First, the PHEIC criteria, as laid out in the IHR, have been inconsistently applied by the DG and the EC throughout the history of PHEIC declarations and non-declarations. To this end, there have been PHEICs declared that do not appear to meet the objective criteria found at Article 1 (and nor did the EC describe these as such). Equally, there have been other events whereby the criteria appear to have been met, but no EC was convened by the DG, or an EC was called, and a PHEIC was not declared.
Amid a global health crisis, the process for declaring a Public Health Emergency of International Concern (PHEIC) is at a crossroads.
As a formal declaration by the World Health Organization, a PHEIC is governed by clear legislation as to what is, and what is not, deemed a global health security threat. However, it has become increasingly politicized, and the legal criteria now appear to be secondary to the political motivation or outcome of the announcement. Addressing multiple empirical case studies, including COVID-19, this multidisciplinary book explores the relationship between international law and international relations to interrogate how a PHEIC is declared and its role in how we collectively respond to outbreaks.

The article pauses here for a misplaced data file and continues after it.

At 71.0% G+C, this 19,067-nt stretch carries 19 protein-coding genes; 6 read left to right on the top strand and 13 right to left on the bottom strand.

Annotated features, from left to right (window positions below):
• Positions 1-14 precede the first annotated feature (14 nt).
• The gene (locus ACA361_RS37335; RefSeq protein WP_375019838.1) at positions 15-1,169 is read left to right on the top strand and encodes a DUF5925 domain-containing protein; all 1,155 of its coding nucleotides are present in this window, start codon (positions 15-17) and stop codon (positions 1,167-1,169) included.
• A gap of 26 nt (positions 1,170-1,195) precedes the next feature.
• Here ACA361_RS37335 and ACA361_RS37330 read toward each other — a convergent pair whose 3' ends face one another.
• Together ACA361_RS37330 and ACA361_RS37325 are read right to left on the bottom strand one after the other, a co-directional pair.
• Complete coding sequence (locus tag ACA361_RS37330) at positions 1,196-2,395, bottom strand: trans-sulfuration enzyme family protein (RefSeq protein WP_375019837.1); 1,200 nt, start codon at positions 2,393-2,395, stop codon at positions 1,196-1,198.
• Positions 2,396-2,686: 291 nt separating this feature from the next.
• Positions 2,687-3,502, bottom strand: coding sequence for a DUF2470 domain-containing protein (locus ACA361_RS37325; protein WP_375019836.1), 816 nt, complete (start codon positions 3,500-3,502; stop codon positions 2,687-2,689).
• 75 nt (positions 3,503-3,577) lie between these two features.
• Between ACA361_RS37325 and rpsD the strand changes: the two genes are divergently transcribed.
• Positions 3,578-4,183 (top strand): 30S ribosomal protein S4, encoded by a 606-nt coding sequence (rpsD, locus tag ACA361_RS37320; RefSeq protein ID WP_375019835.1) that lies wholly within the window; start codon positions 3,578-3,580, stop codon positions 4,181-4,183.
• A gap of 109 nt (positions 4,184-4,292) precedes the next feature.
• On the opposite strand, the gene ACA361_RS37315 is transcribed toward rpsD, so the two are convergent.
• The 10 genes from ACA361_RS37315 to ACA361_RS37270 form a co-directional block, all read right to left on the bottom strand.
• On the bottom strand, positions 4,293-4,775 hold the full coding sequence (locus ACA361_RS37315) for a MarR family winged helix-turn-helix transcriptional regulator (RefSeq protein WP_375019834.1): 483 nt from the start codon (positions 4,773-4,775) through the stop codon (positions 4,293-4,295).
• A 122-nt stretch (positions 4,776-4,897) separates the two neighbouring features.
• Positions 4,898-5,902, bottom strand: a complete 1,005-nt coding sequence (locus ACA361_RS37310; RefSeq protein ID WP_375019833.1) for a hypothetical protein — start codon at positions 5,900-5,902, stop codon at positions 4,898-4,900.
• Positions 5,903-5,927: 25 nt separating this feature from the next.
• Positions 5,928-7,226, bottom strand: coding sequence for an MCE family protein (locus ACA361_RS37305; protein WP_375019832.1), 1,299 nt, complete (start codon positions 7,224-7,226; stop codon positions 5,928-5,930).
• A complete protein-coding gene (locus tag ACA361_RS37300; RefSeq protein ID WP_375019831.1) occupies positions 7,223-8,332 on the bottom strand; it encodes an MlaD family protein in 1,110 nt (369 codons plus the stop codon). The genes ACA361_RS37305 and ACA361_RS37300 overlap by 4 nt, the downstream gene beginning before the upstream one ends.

Further to the case studies in the previous chapter, we also sought to understand whether the same inconsistencies were present in outbreaks that were not declared a PHEIC. Within this chapter we consider events for which the DG convened an EC, but which did not result in a PHEIC declaration and second, we also consider events the DG did not convene an EC for, despite the criteria appearing to be met. Considering these events enables us to have a clearer understanding of the use of executive discretion by the DG in regard to the PHEIC, particularly in respect of when an EC is convened, and the relationship between the DG and the EC. We find that multiple DGs failed to convene ECs to consider an event a potential PHEIC, despite the criteria to do so appearing to be met. We further show that the DG is unwilling to go against the advice provided by the EC, even when, as was the case with MERS-CoV, it was apparent that the criteria to declare a PHEIC had been met. This is unusual, given the advice of an EC is one of multiple considerations the DG needs to consider when determining whether a PHEIC declaration is warranted, and goes some way towards demonstrating the extent to which certain aspects of the DG role have been fettered away to the EC.
Middle East respiratory syndrome coronavirus (MERS-CoV) is a zoonotic virus, which is transferred to humans from camels.